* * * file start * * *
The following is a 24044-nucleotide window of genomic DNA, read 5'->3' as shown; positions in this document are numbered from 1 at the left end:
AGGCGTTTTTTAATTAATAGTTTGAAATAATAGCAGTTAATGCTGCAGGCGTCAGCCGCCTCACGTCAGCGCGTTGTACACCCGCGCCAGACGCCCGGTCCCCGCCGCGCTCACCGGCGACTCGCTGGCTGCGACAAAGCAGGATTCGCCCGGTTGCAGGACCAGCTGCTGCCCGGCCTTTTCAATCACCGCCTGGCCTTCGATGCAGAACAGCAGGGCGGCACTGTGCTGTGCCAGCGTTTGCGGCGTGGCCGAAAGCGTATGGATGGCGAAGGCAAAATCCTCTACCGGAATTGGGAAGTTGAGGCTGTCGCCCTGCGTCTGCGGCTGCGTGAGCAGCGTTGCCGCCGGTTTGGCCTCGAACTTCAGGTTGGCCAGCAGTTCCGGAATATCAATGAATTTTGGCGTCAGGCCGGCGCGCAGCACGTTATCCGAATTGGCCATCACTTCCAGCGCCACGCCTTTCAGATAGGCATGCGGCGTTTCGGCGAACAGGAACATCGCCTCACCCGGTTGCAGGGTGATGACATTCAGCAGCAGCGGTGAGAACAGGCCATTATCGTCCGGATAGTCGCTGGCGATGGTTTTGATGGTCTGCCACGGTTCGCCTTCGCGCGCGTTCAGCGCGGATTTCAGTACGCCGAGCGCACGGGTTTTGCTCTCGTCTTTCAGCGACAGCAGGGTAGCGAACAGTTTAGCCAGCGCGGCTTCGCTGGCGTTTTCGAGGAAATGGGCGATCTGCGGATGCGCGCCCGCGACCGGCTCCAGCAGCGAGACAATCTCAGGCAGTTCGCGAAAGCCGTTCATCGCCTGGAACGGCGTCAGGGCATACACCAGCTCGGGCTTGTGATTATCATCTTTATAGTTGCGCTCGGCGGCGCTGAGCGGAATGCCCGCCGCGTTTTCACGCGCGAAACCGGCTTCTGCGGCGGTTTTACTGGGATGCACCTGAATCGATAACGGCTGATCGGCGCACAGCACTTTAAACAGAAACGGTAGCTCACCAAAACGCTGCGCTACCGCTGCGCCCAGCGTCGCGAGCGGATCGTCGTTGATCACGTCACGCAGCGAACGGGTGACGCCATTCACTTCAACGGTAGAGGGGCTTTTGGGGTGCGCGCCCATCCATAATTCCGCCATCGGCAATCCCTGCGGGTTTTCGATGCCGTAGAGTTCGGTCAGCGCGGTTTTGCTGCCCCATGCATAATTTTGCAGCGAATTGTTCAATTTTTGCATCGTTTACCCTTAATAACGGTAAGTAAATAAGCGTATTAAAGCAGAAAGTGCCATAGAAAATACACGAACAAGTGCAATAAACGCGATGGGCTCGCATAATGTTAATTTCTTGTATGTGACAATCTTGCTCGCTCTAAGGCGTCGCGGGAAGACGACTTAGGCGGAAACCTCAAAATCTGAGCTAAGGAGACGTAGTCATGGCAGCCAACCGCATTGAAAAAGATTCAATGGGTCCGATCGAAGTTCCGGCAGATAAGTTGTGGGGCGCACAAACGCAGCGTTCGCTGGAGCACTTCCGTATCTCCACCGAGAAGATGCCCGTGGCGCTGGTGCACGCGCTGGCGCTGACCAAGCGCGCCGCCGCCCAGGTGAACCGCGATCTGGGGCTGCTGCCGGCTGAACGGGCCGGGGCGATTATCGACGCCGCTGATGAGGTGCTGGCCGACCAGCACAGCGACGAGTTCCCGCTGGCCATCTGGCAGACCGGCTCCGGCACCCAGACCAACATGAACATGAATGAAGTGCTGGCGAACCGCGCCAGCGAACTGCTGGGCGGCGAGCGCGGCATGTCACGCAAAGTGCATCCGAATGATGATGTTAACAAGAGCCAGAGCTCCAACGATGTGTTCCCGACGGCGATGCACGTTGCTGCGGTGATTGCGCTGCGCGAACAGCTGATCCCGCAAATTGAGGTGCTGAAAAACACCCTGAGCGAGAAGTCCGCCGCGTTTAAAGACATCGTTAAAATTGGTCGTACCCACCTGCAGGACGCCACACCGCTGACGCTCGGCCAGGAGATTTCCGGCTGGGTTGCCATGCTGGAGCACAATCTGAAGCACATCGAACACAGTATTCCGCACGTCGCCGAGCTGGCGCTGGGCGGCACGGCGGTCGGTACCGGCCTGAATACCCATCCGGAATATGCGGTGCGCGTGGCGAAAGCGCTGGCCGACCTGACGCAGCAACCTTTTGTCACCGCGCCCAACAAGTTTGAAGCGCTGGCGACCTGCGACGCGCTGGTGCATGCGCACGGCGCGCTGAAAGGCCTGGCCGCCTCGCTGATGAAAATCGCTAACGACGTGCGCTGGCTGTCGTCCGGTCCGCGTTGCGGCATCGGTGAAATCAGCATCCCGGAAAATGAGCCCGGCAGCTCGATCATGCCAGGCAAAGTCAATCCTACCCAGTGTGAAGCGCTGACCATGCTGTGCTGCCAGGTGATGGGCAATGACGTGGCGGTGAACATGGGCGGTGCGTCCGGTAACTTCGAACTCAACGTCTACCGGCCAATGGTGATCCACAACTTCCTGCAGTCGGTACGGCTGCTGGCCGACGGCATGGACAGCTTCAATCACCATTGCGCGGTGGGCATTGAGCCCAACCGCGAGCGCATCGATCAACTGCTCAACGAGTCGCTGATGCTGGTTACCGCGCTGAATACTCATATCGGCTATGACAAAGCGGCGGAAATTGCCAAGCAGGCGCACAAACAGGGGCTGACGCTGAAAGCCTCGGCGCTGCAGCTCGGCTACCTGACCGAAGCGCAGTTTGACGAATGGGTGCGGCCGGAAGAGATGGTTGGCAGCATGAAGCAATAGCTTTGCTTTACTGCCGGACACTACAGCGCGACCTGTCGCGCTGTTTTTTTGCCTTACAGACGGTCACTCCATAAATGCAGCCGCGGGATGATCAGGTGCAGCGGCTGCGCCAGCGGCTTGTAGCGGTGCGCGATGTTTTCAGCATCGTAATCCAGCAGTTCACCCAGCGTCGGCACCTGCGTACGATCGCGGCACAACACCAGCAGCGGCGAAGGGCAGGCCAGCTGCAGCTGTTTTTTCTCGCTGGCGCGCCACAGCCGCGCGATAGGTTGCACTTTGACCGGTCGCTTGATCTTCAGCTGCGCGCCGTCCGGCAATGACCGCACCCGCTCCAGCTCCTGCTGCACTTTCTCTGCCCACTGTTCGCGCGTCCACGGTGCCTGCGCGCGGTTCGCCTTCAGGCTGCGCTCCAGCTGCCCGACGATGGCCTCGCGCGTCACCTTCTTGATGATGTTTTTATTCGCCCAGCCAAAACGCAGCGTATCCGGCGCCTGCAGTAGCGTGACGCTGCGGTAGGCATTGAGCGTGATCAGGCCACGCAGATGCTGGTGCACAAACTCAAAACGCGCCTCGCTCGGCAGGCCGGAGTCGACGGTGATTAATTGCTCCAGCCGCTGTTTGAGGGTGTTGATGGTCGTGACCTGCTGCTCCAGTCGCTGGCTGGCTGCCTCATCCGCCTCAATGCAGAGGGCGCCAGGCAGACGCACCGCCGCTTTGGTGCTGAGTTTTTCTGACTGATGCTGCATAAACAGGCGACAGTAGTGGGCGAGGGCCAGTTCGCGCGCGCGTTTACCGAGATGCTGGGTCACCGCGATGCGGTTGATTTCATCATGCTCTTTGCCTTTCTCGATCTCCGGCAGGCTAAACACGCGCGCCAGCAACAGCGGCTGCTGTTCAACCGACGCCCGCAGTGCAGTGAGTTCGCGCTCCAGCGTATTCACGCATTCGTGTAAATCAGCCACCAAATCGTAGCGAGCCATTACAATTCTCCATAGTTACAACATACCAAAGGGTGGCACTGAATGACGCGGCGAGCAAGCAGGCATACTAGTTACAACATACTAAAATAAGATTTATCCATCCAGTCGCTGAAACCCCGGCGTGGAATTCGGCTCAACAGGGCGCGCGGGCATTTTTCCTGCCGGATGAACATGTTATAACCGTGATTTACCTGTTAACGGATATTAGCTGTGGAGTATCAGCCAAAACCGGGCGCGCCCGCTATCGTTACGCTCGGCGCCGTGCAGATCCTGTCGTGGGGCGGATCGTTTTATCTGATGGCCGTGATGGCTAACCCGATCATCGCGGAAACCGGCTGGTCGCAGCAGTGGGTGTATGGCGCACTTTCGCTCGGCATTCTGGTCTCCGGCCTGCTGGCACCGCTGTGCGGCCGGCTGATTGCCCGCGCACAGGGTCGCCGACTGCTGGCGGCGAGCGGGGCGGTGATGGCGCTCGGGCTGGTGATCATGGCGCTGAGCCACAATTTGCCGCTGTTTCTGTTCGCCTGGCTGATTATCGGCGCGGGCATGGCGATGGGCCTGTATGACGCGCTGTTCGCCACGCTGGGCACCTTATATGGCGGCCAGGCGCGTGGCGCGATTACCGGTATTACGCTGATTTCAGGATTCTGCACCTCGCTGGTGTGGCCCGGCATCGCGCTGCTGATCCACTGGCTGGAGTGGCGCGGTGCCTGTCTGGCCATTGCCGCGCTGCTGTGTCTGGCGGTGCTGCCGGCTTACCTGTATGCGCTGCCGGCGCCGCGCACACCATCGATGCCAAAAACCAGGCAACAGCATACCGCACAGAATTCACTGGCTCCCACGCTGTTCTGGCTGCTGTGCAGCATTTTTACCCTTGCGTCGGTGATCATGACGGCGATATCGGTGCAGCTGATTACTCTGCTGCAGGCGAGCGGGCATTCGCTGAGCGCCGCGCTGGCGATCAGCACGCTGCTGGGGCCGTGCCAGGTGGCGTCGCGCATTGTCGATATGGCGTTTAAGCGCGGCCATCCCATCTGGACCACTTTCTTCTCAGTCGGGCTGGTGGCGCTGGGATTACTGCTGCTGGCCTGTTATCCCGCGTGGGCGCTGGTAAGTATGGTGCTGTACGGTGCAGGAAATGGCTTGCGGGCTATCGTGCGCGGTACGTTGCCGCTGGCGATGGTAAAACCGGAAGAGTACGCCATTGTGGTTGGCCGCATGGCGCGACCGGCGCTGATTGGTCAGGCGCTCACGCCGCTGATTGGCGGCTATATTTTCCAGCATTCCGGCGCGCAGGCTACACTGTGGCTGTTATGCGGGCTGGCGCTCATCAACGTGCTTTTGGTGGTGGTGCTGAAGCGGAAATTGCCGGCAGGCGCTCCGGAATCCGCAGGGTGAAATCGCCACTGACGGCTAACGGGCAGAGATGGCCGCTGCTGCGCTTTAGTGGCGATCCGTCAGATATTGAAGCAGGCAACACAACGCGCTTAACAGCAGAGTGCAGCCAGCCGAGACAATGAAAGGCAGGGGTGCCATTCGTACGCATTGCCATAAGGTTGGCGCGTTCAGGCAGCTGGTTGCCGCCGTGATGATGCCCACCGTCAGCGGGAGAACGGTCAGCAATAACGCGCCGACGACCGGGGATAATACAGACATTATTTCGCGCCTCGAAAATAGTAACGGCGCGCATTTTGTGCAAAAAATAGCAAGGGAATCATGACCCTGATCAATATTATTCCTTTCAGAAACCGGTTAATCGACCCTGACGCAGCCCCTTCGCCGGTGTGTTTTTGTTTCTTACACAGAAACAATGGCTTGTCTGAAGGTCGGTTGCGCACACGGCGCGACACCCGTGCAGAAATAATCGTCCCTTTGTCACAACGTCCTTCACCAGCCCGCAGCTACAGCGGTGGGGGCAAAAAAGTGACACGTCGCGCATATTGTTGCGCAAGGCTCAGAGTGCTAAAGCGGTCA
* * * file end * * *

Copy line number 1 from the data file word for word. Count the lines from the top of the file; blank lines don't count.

The following is a 24044-nucleotide window of genomic DNA, read 5'->3' as shown; positions in this document are numbered from 1 at the left end: